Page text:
O thou seer] or gazer (ḥôzeh, not rô’eh, ‘seer,’ 1 Samuel 9:9, though a synonym of it; see Isaiah 30:10, quoted on Amos 1:1). Rô’eh is used in 1 Samuel 9:9; 1 Samuel 9:11; 1 Samuel 9:18-19 of Samuel, and we are told in Amos 7:9 that it was the oldest designation of the prophet; but it occurs elsewhere only in 1 Chronicles 9:22; 1 Chronicles 26:28; 1 Chronicles 29:29 (each time as an epithet of Samuel); 2 Chronicles 16:7; 2 Chronicles 16:10 (of Hanani); and in the plural, Isaiah 30:10. Ḥôzeh is used of Gad, 2 Samuel 24:11 = 1 Chronicles 21:9 (‘David’s ḥôzeh’); 2 Chronicles 29:25 (‘the king’s ḥôzeh’); Heman, 1 Chronicles 25:5 (‘the king’s ḥôzeh’); Iddo, 2 Chronicles 9:29; 2 Chronicles 12:15; Jehu, son of Hanani, 2 Chronicles 19:2; Asaph, 2 Chronicles 29:30; Jeduthun, 2 Chronicles 30:15; and in the plural, Isaiah 29:10 ("" prophets), 2 Chronicles 30:10 ("" rô’îm); Micah 3:7 ("" diviners); 2 Chronicles 33:18, and (prob.) 19. Both words are thus rare in the pre-exilic literature, rô’eh being applied as a title only to Samuel, and ḥôzeh only to Gad: their revival in the late Chronicles is remarkable. Here ḥôzeh is used probably on account of the visions, which Amos had just related, perhaps also with a touch of irony, as though implying that he was (as we might say) a “visionary,” and anticipated evils which were in reality imaginary.

into the land of Judah] Amos may be at liberty to say what he pleases in his own country: predictions of Israel’s fall might not be unacceptable there; let him not utter them in Jeroboam’s capital.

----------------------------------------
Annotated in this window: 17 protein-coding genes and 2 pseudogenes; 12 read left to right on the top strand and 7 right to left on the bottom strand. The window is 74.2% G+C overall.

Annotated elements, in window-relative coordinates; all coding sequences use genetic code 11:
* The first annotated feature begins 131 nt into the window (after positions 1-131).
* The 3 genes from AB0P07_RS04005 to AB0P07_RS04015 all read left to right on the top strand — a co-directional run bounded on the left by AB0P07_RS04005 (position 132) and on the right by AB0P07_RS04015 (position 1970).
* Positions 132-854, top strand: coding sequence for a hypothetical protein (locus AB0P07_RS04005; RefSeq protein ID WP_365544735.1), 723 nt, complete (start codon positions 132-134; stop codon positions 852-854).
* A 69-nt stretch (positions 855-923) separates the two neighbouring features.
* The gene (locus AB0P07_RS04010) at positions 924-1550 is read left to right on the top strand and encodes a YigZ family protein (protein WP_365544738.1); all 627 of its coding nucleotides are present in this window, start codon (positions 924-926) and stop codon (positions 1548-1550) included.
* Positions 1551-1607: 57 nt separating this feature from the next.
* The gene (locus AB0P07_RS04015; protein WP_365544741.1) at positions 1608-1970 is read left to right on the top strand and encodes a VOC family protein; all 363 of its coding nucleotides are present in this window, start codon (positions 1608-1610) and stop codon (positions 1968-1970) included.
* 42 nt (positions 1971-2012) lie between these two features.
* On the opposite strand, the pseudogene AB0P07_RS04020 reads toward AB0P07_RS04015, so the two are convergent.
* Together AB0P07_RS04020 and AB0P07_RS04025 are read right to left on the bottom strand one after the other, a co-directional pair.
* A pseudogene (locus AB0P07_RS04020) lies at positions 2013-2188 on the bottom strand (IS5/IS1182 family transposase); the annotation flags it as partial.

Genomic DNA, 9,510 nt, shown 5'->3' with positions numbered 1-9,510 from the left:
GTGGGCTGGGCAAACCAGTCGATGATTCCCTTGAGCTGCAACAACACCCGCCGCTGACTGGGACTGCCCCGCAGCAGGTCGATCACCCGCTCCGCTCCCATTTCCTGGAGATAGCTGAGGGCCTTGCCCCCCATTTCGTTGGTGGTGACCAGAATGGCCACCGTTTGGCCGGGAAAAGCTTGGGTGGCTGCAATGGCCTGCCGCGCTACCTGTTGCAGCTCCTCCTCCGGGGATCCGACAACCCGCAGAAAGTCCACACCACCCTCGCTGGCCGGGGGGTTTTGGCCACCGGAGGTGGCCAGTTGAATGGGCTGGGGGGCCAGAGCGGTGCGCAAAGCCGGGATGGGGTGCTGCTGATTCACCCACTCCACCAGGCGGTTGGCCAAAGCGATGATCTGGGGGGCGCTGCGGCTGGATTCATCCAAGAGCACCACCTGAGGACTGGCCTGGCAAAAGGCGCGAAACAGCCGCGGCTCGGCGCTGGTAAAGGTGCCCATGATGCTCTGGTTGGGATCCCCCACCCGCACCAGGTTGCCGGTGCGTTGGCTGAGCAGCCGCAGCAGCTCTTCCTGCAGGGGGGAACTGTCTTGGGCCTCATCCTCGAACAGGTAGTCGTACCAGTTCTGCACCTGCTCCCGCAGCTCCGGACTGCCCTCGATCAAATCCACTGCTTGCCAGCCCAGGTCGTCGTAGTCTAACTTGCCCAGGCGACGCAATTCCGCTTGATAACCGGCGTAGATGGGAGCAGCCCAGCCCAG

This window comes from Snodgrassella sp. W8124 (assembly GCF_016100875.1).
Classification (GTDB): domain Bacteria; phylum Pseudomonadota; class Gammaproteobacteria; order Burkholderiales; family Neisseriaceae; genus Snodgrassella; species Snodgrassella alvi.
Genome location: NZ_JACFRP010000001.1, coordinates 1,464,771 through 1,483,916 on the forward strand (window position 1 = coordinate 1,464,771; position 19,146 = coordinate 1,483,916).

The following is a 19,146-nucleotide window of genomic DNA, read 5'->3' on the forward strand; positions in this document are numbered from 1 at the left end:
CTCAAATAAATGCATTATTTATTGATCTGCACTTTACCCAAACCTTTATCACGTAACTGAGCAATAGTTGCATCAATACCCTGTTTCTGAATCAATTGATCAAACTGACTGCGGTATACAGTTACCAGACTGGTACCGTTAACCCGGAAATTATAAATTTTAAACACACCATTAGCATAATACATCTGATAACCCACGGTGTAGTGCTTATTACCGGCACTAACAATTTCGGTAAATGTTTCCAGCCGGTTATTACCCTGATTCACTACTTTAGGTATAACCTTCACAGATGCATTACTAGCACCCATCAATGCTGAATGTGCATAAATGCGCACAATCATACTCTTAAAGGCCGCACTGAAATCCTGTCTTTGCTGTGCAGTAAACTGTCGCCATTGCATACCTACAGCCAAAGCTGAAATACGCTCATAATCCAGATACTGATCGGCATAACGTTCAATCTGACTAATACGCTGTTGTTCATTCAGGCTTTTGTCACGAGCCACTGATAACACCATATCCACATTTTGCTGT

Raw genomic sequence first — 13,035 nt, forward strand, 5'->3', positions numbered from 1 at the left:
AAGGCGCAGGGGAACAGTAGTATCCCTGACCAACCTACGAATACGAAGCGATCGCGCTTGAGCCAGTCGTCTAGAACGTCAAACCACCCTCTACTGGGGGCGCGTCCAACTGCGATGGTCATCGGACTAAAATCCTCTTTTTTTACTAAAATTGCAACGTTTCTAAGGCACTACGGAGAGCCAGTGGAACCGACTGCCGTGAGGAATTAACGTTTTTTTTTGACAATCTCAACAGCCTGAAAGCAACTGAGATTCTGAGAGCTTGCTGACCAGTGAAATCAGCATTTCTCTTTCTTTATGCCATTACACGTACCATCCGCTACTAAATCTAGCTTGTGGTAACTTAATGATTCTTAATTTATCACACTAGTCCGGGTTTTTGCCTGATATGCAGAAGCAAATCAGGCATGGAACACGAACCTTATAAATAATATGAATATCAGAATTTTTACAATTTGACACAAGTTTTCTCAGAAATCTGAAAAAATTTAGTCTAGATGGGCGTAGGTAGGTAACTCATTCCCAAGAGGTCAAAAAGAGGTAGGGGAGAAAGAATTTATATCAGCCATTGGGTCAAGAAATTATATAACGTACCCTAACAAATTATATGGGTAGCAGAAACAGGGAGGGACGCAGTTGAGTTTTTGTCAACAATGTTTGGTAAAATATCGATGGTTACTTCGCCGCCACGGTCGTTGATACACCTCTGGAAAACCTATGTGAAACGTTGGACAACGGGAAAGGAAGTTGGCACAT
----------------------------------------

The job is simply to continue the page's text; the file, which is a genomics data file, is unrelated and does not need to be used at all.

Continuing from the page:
eat bread] i.e. make thy living. Amaziah implies that prophecy was a trade or profession. Already in early times we know that those who consulted a rô’eh paid a fee for his advice (1 Samuel 9:7-8); and in the middle period of the monarchy there are allusions to the fact that the prophets who echoed the sentiments of the people gained popularity, and were rewarded accordingly: see Isaiah 30:10 (Isaiah’s political teaching was obnoxious to the people, and they would not listen to him: they wished for ‘seers’ who would “see” for them “smooth things,” i.e. visions of material prosperity, the success of their own plans, &c.); Micah 3:5 (the prophets who “bite with their teeth, and cry, Peace; and whoso putteth not into their mouths, they prepare war against him”; i.e. who prophesy in accordance with the fee that they receive), 11 (“the prophets thereof divine for money”); Ezekiel 13:19. Comp. also 1 Kings 22:13; Jeremiah 23:16-17; Jeremiah 28:1-4; Jeremiah 29:8 f. The genuine prophets were, of course, superior to all such considerations; they rebuked the people, when they deserved it, for their sins, and they uttered predictions which they felt to be true, heedless of the temper in which they might be received by those who heard them. But Amaziah insinuates that Amos is one of those prophets who lived upon popularity: he bids him, therefore, ironically, betake himself to Judah, where his words spoken against Ephraim will be listened to with satisfaction, and will not remain unrewarded. Baur quotes the German proverb, “Wess Brod ich ess’, dess Lied ich sing.”Verse 12. - Also Amaziah said. Jeroboam appears to have taken no steps in consequence of this accusation, either deeming that the words of a visionary were unworthy of serious consideration, or, like Herod (Matthew 14:5), fearing the people, who had been impressed by the prophet's words and bold bearing. Therefore Amaziah endeavours by his own authority to make Amos leave the country, or else does not wait for the command of the king, who was probably at Samaria. O thou seer! Amaaiah calls Amos chozeh ὁ ὁρῶν (1 Chronicles 21:9; 1 Chronicles 25:5), either with reference to the visions just given, or in derision of his claims - as we might say, "visionary." Flee thee away; fly for thine own good to escape punishment, patronizing and counselling him. Go to the land of Judah; where doubtless your announcement of the ruin of the rival kingdom will be acceptable. Eat bread. Amaziah speaks, as if Amos was paid for his prophecies, made a gain of godliness. Prophesy there. "Vaticinare in terra Jude, ubi libenter audiuntur insani" (St. Jerome). The idoloatrous priest has no conception of the inspiration under which the prophet speaks. He judges others by himself, attributing to Amos the sordid motives by which he himself was influenced. To make this admonition still more emphatic, the prophet concludes by repeating the appeal for the appointment of a meeting in the temple for prayer, and even gives the litany in which the priests are to offer their supplication. Joel 2:15. "Blow ye the trumpet in Zion, sanctify a fast, proclaim a meeting. Joel 2:16. Gather the people together, sanctify an assembly, bring together the old men, gather together the children and sucklings at the breasts. Let the bridegroom go out of his chamber, and the bride out of her room. Joel 2:17. Between the porch and the altar are the priests, the servants of Jehovah, to weep and say, Spare, O Jehovah, Thy people, and give not up Thine inheritance to shame, so that the heathen scoff at them. Wherefore should men say among the nations, Where is their God?" Joel 2:15 is a literal repetition from Joel 2:1 and Joel 1:14; Joel 1:16 a more detailed expansion of Joel 1:14, in which, first of all, the people generally (עם) are mentioned, and then the objection of the summons explained in the words קדּשׁוּ קהל, "Call a holy meeting of the congregation." But in order that none may think themselves exempt, the people are more precisely defined as old men, children, and sucklings. Even the bride and bridegroom are to give up the delight of their hearts, and take part in the penitential and mournful worship. No age, no rank, is to stay away, because no one, not even the suckling, is free from sin; but all, without exception, are exposed to the judgment. "A stronger proof of the deep and universal guilt of the whole nation could not be found, than that on the great day of penitence and prayer, even new-born infants were to be carried in their arms" (Umbreit). The penitential supplication of the whole nation is to be brought before the Lord by the priests as the mediators of the nation. יבכּוּ in Joel 1:17 is jussive, like יצא in Joel 1:16, though Hitzig disputes this, but on insufficient grounds. The allusion to the priests in the former could only be unsuitable, if they were merely commanded to go to the temple like the rest of the people. But it is not to this that Joel 1:17 refers, but to the performance of their official duty, when the people had assembled for the penitential festival. They were to stand between the porch of the temple and the altar of burnt-offering, i.e., immediately in front of the door of the holy place, and there with tears entreat the Lord, who was enthroned in the sanctuary, not to give up the people of His possession (nachălâh as in 1 Kings 8:51; cf. Deuteronomy 4:20; Deuteronomy 32:9) to the reproach of being scoffed at by the heathen. למשׁל־בּם גּוים is rendered by Luther and others, "that heathen rule over them," after the ancient versions; and Psalm 106:41; Deuteronomy 15:6, and Lamentations 5:8, might be appealed to in support of this rendering. But although grammatically allowable, it is not required by the parallelism, as Hengstenberg maintains. For even if the reproach of Israel could consist in the fact that they, the inheritance of the Lord, were subjected to the government of heathen, this thought is very remote from the idea of the passage before us, where there is no reference at all in the threatening of punishment to subjection to the heathen, but simply to the devastation of the land. משׁל with ב also signifies to utter a proverb ( equals to scoff) at any one, for which Ezekiel indeed makes use of משׁל משׁל (Ezekiel 17:2; Ezekiel 18:2, and in Ezekiel 12:23 and Ezekiel 18:3 construed with ב); but it is evident that mâshal was sometimes used alone in this sense, from the occurrence of mōshelı̄m in Numbers 21:27 as a term applied to the inventors of proverbs, and also of meshōl as a proverb or byword in Job 17:6, whether we take the word as an infinitive or a substantive. This meaning, as Marck observes, is rendered probable both by the connection with חרפּה, and also by the parallel clause which follows, viz., "Wherefore should men among the heathen say," etc., more especially if we reflect that Joel had in his mind not Deuteronomy 15:6, which has nothing in common with the passage before us except the verb mâshal, but rather Deuteronomy 28:37, where Moses not only threatens the people with transportation to another land for their apostasy from the Lord, and that they shall become "an astonishment, a proverb (mâshâl), and a byword" among all nations, but (Deuteronomy 28:38, Deuteronomy 28:40-42) also threatens them with the devastation of their seed-crops, their vineyards, and their olive-grounds by locusts. Compare also 1 Kings 9:7-8, where not only the casting out of Israel among the heathen, but even the destruction of the temple, is mentioned as the object of ridicule on the part of the heathen; also the combination of לחרפּה and למשׁל in Jeremiah 24:9. But Joel 2:19 is decisive in favour of this view of למשׁל בם ג. The Lord there promises that He will send His people corn, new wine, and oil, to their complete satisfaction, and no longer make them a reproach among the nations; so that, according to this, it was not subjugation or transportation by heathen foes that gave occasion to the scoffing of the nations at Israel, but the destruction of the harvest by the locusts. The saying among the nations, "Where is their God?" is unquestionably a sneer at the covenant relation of Jehovah to Israel; and to this Jehovah could offer no inducement, since the reproach would fall back upon Himself. Compare for the fact itself, Exodus 32:12; Micah 7:10, and Psalm 115:2. Thus the prayer closes with the strongest reason why God should avert the judgment, and one that could not die away without effect.